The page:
Chicago employers will still be forced to give their workers two weeks’ notice of their schedules in an effort to reduce the stress caused by unpredictable shift work starting July 1, but will be spared lawsuits for an additional six months under a measure that advanced Monday.
The measure, introduced Monday by Mayor Lori Lightfoot, cleared the City Council’s Committee on Workforce Development on an unanimous vote.
Ald. Tom Tunney (44th Ward), the owner of Ann Sather’s restaurant, abstained.
The measure is needed to help businesses struggling to stay afloat amid the financial crisis caused by the coronavirus pandemic, said Business Affairs and Consumer Protection Commissioner Rosa Escareño.
“This common-sense change will ease uncertainty for businesses while ensuring strong protections are in place for Chicago’s workers,” Escareño said in a statement.
The full City Council is expected to consider the measure May 20.
The Chicago Federation of Labor, which lobbied aldermen for months to pass the ordinance, took no position on the six-month waiver on lawsuits, said spokesperson Jake Lewis.
However, the change was embraced by Jack Lavin, the CEO of the Chicagoland Chamber of Commerce.
“This is a good first step,” Lavin said. “There is more work to be done.”
Businesses struggling to reopen after the pandemic will need the city’s help to implement the new law in “a reasonable way,” Lavin said.
The city’s Office of Labor Standards will enforce the ordinance and investigate complaints, but even if officials find a business has violated the rules, employees won’t be able to sue in civil court until Jan. 1, according to the measure.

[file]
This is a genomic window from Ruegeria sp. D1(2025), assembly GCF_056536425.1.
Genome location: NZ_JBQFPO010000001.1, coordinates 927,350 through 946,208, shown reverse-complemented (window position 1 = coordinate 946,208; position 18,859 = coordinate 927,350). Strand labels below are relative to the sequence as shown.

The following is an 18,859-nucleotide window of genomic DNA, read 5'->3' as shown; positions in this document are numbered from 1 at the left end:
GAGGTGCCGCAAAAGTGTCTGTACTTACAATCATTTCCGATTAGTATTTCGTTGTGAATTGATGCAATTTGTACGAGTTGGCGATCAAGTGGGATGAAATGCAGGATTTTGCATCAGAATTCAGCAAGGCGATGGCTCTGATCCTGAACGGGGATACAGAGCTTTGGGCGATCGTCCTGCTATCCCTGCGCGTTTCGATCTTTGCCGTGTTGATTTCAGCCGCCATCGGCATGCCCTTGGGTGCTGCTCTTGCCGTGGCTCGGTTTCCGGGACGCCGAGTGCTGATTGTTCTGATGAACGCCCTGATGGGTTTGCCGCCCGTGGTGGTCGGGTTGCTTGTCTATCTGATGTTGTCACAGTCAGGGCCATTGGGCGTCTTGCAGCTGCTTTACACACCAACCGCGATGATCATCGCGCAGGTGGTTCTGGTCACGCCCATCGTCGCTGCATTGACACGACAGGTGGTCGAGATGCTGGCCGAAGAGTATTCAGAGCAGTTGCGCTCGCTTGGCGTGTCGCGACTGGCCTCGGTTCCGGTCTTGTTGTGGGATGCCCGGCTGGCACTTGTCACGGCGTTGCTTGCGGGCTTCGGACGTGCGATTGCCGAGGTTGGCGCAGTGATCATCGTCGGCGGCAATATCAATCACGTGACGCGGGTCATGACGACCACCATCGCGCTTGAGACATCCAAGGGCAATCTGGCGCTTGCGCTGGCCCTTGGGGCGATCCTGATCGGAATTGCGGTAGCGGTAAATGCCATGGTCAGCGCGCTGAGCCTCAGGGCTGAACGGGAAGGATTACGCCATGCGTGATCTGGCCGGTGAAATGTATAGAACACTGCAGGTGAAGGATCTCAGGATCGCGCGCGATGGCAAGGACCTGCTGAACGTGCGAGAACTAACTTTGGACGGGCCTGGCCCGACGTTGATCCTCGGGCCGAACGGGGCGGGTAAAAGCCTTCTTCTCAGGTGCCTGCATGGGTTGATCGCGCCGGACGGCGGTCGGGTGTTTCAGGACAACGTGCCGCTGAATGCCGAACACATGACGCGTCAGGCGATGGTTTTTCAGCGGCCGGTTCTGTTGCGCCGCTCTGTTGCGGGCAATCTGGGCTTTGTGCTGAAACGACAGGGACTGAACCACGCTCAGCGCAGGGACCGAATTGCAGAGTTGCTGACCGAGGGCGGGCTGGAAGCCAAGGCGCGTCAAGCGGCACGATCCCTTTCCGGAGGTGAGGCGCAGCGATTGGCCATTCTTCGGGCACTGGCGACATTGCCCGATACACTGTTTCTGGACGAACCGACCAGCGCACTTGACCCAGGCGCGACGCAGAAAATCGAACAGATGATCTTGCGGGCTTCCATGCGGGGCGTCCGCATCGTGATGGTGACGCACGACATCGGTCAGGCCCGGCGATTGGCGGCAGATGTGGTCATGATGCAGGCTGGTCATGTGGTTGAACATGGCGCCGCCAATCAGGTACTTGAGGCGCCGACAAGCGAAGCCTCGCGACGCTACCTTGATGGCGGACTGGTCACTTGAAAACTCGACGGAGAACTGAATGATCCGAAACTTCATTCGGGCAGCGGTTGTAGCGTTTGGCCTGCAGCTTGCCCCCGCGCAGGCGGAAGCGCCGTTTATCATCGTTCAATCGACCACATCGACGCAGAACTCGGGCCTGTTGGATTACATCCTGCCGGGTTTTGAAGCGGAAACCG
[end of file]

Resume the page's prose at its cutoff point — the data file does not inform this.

Shortly after taking office, Lightfoot made the so-called Fair Workweek ordinance one of her top priorities, and hailed its passage in July as a major accomplishment that would protect workers struggling to make ends meet. Former Mayor Rahm Emanuel blocked the proposal from advancing for more than two years.
When the measure takes effect July 1, it will require employers to give their workers 10 days advance notice of their schedules; that time frame would increase to 14 days by 2022.
Employees also have the right to decline to work previously unscheduled hours, or be paid for an additional hour of work if their schedules change within 10 days. In addition, workers have the right to decline to start a new shift less than 10 hours after the end of the previous day’s shift, according to the ordinance.
With restaurants and businesses already facing the complicated process to reopen after the coronavirus pandemic eases, Tunney said the ordinance would serve as another “disincentive” to bring back employees.
Tunney opposed the scheduling ordinance as it moved through the City Council, saying that its requirements would be burdensome for businesses.
Covered by the measure are employees who work in building services, health care, hotels, manufacturing, restaurants, retail and warehouse services industries who earn less than $26 per hour or $50,000 per year, and employers who have at least 100 employees globally. The law applies to restaurants that have 250 or more employees and 30 locations.
Protections for employees who work at safety-net hospitals begin Jan. 1, 2021.
Aldermen also endorsed a measure that would block employers from firing or retaliating against employees who decline to return to work because they have been ordered to isolate by public health officials.
“Employees should not have to choose between keeping their jobs or saving their lives,” Escareño said.
Businesses could face fines of up to $1,000 per offense per day, Escareño said.
City officials have received 32 complaints of retaliation related to the coronavirus pandemic, Escareño said.